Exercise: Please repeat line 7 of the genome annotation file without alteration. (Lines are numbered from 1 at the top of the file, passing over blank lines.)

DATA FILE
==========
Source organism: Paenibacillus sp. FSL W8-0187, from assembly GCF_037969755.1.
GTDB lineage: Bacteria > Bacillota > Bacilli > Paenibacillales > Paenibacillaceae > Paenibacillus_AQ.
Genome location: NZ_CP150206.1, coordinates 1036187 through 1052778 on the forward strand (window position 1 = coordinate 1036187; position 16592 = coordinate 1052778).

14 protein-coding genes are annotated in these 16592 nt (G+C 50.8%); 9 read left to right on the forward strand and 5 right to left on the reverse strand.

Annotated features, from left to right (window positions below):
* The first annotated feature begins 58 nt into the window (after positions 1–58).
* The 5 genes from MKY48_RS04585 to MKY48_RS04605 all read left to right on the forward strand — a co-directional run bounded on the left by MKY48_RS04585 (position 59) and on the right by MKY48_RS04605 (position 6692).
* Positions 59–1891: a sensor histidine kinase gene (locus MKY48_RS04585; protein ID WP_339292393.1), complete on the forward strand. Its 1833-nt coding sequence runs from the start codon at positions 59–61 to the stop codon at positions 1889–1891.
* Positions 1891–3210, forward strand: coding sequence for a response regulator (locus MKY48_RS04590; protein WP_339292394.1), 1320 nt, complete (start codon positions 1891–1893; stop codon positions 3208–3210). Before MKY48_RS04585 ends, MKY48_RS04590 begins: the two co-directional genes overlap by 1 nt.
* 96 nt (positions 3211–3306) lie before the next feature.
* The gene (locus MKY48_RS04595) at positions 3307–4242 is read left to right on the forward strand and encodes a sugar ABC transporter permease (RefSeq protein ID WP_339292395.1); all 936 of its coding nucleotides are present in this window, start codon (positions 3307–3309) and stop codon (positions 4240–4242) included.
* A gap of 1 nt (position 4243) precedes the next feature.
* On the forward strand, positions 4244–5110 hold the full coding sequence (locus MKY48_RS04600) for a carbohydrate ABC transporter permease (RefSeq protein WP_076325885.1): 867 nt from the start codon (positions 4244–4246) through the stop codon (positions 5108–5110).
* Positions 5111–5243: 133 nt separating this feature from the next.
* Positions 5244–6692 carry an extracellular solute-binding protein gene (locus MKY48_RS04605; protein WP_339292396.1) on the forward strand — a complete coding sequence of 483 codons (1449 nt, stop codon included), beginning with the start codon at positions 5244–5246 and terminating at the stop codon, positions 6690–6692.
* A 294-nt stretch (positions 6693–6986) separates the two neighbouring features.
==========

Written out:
* The 5 genes from MKY48_RS04585 to MKY48_RS04605 all read left to right on the forward strand — a co-directional run bounded on the left by MKY48_RS04585 (position 59) and on the right by MKY48_RS04605 (position 6692).